DMOL, which is a limited company owned by the digital multiplex operators, was set up in 2007 to co-ordinate the functions of the DTT platform. Within its remit is responsibility for setting the channel numbers on Freeview. The good news is that DMOL has initiated a detailed review of the DTT listings policies, including the criteria for how different types of channel should be listed in the EPG. It has also commissioned in-depth research on the views of consumers. Once again, I will ensure, through the Department, that the views of the right hon. Gentleman are brought to the attention of DMOL as part of that review.
DMOL proposes to launch a consultation in February. It is asking for comments on the ordering of channels within the general entertainment genre, the creation of a transactional genre, and the ordering and location of all genres beyond general entertainment. That consultation will presumably include, among others, the mother of Andrew Miller. It is therefore essential that everyone with views about the allocation of channels responds to that consultation. I strongly encourage the right hon. Member for Knowsley and his constituents to do exactly that.
As the right hon. Gentleman does not feel that there is a level playing field between Freeview and other platforms, let me turn briefly to the way Ofcom regulates EPGs with particular reference to Freeview. The platform operators decide EPG lists. DMOL is a body formed by the multiplex licensees to co-ordinate the operation of the DTT platform and the organisation of the EPG. I must stress that EPGs on the DTT platform are regulated by Ofcom, albeit in the circumstances intimated by the right hon. Gentleman, in the same way as other platforms.
The EPG code on DTT applies to the multiplex licensees, rather than to DMOL. That means that in the event of a complaint against Freeview over its compliance with the EPG code, Ofcom would take it up with the multiplex licensees through DMOL. Ofcom would have the regulatory power to intervene, just as it could in the event of a complaint about the EPG of any other platform. In this case, it does not make sense for Ofcom to intervene even before DMOL has held its consultation and reached a final decision on its proposed changes, which is why I am encouraging the right hon. Gentleman to respond to the forthcoming DMOL consultation with as much evidence as possible.
As hon. Members will be aware, my Department is undertaking a review of the communications sector. We are looking at a broad range of areas from television and radio to broadband and spectrum issues. I should stress that the aim of that review is to stimulate growth and create opportunities in the communications sectors, and not in any way to dictate or limit the development of markets and technologies in broadcasting or other industries.
The importance of EPGs is an area to which we have started to give detailed consideration. The Secretary of State has reflected that interest:
“Position on the EPG will probably be the Government’s single most important lever in protecting our tradition of public service broadcasting. We are actively looking at how to make that situation better, if necessary using legislation.”—[Hansard, 8 September 2011; Vol. 532, c. 543.]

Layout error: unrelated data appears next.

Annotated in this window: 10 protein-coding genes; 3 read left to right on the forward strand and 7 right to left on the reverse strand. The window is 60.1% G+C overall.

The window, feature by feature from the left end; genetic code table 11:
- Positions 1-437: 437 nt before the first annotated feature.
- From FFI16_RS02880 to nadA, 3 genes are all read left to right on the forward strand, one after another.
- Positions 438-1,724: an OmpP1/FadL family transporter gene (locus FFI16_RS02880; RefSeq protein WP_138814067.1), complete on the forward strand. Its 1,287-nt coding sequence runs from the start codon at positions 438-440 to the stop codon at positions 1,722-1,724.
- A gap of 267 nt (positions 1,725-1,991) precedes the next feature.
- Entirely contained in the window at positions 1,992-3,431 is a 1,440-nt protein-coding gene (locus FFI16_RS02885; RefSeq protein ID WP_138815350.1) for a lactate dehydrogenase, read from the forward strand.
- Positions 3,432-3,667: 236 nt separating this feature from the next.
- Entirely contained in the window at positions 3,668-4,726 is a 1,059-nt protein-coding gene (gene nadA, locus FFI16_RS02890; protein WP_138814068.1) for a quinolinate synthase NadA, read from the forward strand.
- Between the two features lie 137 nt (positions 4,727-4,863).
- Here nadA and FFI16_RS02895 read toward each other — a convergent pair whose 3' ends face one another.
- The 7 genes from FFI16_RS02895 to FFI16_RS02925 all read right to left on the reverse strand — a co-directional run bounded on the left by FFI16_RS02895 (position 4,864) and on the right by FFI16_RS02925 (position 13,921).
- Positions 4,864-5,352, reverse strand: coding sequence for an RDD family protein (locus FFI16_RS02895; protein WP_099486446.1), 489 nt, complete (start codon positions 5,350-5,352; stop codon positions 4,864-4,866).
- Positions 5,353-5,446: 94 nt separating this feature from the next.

That is absolutely a key area in this review. I should add that not only are we interested in looking at the issue of the EPG from the perspective of public service broadcasters, but we are aware of the immense value that many of the commercial, non-PSB channels bring in providing a wide range of viewing choices and investing in more UK content. We would like to understand more about the importance that companies place on the EPG.
There is some evidence that the position on the EPG can affect the viewing figures of a particular channel, and that may have some indirect commercial impact. For example, MTV’s slot was moved up 150 channel places on the Sky platform, from the top of the music section to the middle of the third page general entertainment section. Research published by the media consultancy Attentional suggests that the Sky audience for MTV increased by as much as 150%.
The communications review is already under way, having been kicked off by a letter from the Secretary of State in June. We have already received more than 160 responses to that letter, many of which touched on the issue of EPG and channel prominence. We are very much in listening mode ahead of the publication of the Green Paper early next year and are grateful for the opportunity to hear some of the issues today. As I said to the right hon. Member for Knowsley, I will ensure that his contribution is fed into that review.
It is important that interested parties continue to feed in their views. I am pleased that QVC was among those that responded to the open letter from the Government and I encourage it to continue to engage with that process as it moves forward.
Let me finish by expressing my thanks to the right hon. Gentleman for his contribution. Although the Government do not have a direct role in allocating EPG places, and I do not think that anybody in this Chamber would encourage us so to do, I promise him that I will take on board what he has said today and ensure that it is fed into the review. I encourage him and his constituents to continue to engage with the review as it moves forward.
Question put and agreed to .